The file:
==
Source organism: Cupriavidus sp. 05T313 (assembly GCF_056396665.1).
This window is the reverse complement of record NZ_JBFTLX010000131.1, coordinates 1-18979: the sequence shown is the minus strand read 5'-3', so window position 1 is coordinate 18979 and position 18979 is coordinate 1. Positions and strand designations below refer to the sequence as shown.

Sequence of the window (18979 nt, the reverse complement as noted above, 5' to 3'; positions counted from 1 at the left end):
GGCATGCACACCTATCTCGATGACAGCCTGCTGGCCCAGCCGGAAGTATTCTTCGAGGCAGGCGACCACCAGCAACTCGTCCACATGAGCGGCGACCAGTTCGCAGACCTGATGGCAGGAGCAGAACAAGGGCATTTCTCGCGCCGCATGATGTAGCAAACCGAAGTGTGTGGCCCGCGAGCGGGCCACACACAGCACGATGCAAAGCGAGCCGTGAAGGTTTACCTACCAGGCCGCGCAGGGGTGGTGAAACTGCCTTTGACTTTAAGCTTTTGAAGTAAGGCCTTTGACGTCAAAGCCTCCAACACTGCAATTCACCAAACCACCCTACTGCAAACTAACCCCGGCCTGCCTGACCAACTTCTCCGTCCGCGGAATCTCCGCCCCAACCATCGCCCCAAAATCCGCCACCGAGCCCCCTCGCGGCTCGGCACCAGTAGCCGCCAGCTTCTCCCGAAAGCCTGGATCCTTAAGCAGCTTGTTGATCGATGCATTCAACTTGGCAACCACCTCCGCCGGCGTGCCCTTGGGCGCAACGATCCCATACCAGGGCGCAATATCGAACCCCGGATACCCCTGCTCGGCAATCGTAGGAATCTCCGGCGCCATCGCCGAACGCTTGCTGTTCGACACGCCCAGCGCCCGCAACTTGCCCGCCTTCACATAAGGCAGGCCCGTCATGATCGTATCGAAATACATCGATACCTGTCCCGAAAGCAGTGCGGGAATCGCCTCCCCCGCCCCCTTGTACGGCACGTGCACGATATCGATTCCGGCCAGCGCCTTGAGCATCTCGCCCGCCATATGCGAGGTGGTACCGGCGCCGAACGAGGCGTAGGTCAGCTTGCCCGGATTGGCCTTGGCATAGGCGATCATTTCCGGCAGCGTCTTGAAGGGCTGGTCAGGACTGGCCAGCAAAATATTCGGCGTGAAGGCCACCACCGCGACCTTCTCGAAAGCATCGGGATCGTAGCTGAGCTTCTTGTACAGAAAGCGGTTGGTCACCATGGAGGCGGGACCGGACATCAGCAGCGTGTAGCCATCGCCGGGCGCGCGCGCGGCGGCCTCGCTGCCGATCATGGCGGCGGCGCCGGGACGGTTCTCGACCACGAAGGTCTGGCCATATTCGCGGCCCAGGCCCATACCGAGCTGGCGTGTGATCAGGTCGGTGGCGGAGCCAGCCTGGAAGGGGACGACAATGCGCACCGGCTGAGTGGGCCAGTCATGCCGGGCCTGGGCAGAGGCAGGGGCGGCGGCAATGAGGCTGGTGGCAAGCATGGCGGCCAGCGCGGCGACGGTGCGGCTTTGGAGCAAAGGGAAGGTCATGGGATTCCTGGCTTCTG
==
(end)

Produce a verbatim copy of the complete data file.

Source organism: Cupriavidus sp. 05T313 (assembly GCF_056396665.1).
This window is the reverse complement of record NZ_JBFTLX010000131.1, coordinates 1-18979: the sequence shown is the minus strand read 5'-3', so window position 1 is coordinate 18979 and position 18979 is coordinate 1. Positions and strand designations below refer to the sequence as shown.

Sequence of the window (18979 nt, the reverse complement as noted above, 5' to 3'; positions counted from 1 at the left end):
GGCATGCACACCTATCTCGATGACAGCCTGCTGGCCCAGCCGGAAGTATTCTTCGAGGCAGGCGACCACCAGCAACTCGTCCACATGAGCGGCGACCAGTTCGCAGACCTGATGGCAGGAGCAGAACAAGGGCATTTCTCGCGCCGCATGATGTAGCAAACCGAAGTGTGTGGCCCGCGAGCGGGCCACACACAGCACGATGCAAAGCGAGCCGTGAAGGTTTACCTACCAGGCCGCGCAGGGGTGGTGAAACTGCCTTTGACTTTAAGCTTTTGAAGTAAGGCCTTTGACGTCAAAGCCTCCAACACTGCAATTCACCAAACCACCCTACTGCAAACTAACCCCGGCCTGCCTGACCAACTTCTCCGTCCGCGGAATCTCCGCCCCAACCATCGCCCCAAAATCCGCCACCGAGCCCCCTCGCGGCTCGGCACCAGTAGCCGCCAGCTTCTCCCGAAAGCCTGGATCCTTAAGCAGCTTGTTGATCGATGCATTCAACTTGGCAACCACCTCCGCCGGCGTGCCCTTGGGCGCAACGATCCCATACCAGGGCGCAATATCGAACCCCGGATACCCCTGCTCGGCAATCGTAGGAATCTCCGGCGCCATCGCCGAACGCTTGCTGTTCGACACGCCCAGCGCCCGCAACTTGCCCGCCTTCACATAAGGCAGGCCCGTCATGATCGTATCGAAATACATCGATACCTGTCCCGAAAGCAGTGCGGGAATCGCCTCCCCCGCCCCCTTGTACGGCACGTGCACGATATCGATTCCGGCCAGCGCCTTGAGCATCTCGCCCGCCATATGCGAGGTGGTACCGGCGCCGAACGAGGCGTAGGTCAGCTTGCCCGGATTGGCCTTGGCATAGGCGATCATTTCCGGCAGCGTCTTGAAGGGCTGGTCAGGACTGGCCAGCAAAATATTCGGCGTGAAGGCCACCACCGCGACCTTCTCGAAAGCATCGGGATCGTAGCTGAGCTTCTTGTACAGAAAGCGGTTGGTCACCATGGAGGCGGGACCGGACATCAGCAGCGTGTAGCCATCGCCGGGCGCGCGCGCGGCGGCCTCGCTGCCGATCATGGCGGCGGCGCCGGGACGGTTCTCGACCACGAAGGTCTGGCCATATTCGCGGCCCAGGCCCATACCGAGCTGGCGTGTGATCAGGTCGGTGGCGGAGCCAGCCTGGAAGGGGACGACAATGCGCACCGGCTGAGTGGGCCAGTCATGCCGGGCCTGGGCAGAGGCAGGGGCGGCGGCAATGAGGCTGGTGGCAAGCATGGCGGCCAGCGCGGCGACGGTGCGGCTTTGGAGCAAAGGGAAGGTCATGGGATTCCTGGCTTCTG